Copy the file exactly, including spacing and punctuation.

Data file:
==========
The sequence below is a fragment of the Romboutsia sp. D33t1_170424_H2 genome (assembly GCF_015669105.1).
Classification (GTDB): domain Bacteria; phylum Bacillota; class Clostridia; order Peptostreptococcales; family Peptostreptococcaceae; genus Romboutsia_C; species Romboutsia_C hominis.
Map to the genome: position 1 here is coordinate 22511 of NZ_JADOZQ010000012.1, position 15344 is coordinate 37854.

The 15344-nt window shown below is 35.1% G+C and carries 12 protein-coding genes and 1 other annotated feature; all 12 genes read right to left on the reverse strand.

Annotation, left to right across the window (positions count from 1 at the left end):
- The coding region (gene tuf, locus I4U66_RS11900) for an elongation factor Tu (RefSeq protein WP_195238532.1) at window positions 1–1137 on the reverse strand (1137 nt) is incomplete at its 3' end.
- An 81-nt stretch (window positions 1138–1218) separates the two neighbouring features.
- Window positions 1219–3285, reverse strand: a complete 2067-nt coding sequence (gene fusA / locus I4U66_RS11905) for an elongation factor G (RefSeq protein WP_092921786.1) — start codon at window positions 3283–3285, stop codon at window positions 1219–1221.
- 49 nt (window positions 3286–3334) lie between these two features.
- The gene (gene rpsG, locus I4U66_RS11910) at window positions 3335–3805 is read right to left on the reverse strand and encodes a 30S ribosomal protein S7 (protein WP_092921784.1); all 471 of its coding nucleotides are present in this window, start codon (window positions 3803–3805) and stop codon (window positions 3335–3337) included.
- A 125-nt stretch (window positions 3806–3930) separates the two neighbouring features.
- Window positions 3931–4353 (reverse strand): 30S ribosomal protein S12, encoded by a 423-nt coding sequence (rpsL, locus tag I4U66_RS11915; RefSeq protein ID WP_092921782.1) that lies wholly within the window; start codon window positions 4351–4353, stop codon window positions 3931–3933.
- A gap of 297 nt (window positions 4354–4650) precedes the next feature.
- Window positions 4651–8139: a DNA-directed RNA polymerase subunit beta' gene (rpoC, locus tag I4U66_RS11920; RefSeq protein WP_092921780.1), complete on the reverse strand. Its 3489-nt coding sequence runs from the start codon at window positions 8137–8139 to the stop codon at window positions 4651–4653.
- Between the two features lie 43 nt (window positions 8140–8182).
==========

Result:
The sequence below is a fragment of the Romboutsia sp. D33t1_170424_H2 genome (assembly GCF_015669105.1).
Classification (GTDB): domain Bacteria; phylum Bacillota; class Clostridia; order Peptostreptococcales; family Peptostreptococcaceae; genus Romboutsia_C; species Romboutsia_C hominis.
Map to the genome: position 1 here is coordinate 22511 of NZ_JADOZQ010000012.1, position 15344 is coordinate 37854.

The 15344-nt window shown below is 35.1% G+C and carries 12 protein-coding genes and 1 other annotated feature; all 12 genes read right to left on the reverse strand.

Annotation, left to right across the window (positions count from 1 at the left end):
- The coding region (gene tuf, locus I4U66_RS11900) for an elongation factor Tu (RefSeq protein WP_195238532.1) at window positions 1–1137 on the reverse strand (1137 nt) is incomplete at its 3' end.
- An 81-nt stretch (window positions 1138–1218) separates the two neighbouring features.
- Window positions 1219–3285, reverse strand: a complete 2067-nt coding sequence (gene fusA / locus I4U66_RS11905) for an elongation factor G (RefSeq protein WP_092921786.1) — start codon at window positions 3283–3285, stop codon at window positions 1219–1221.
- 49 nt (window positions 3286–3334) lie between these two features.
- The gene (gene rpsG, locus I4U66_RS11910) at window positions 3335–3805 is read right to left on the reverse strand and encodes a 30S ribosomal protein S7 (protein WP_092921784.1); all 471 of its coding nucleotides are present in this window, start codon (window positions 3803–3805) and stop codon (window positions 3335–3337) included.
- A 125-nt stretch (window positions 3806–3930) separates the two neighbouring features.
- Window positions 3931–4353 (reverse strand): 30S ribosomal protein S12, encoded by a 423-nt coding sequence (rpsL, locus tag I4U66_RS11915; RefSeq protein ID WP_092921782.1) that lies wholly within the window; start codon window positions 4351–4353, stop codon window positions 3931–3933.
- A gap of 297 nt (window positions 4354–4650) precedes the next feature.
- Window positions 4651–8139: a DNA-directed RNA polymerase subunit beta' gene (rpoC, locus tag I4U66_RS11920; RefSeq protein WP_092921780.1), complete on the reverse strand. Its 3489-nt coding sequence runs from the start codon at window positions 8137–8139 to the stop codon at window positions 4651–4653.
- Between the two features lie 43 nt (window positions 8140–8182).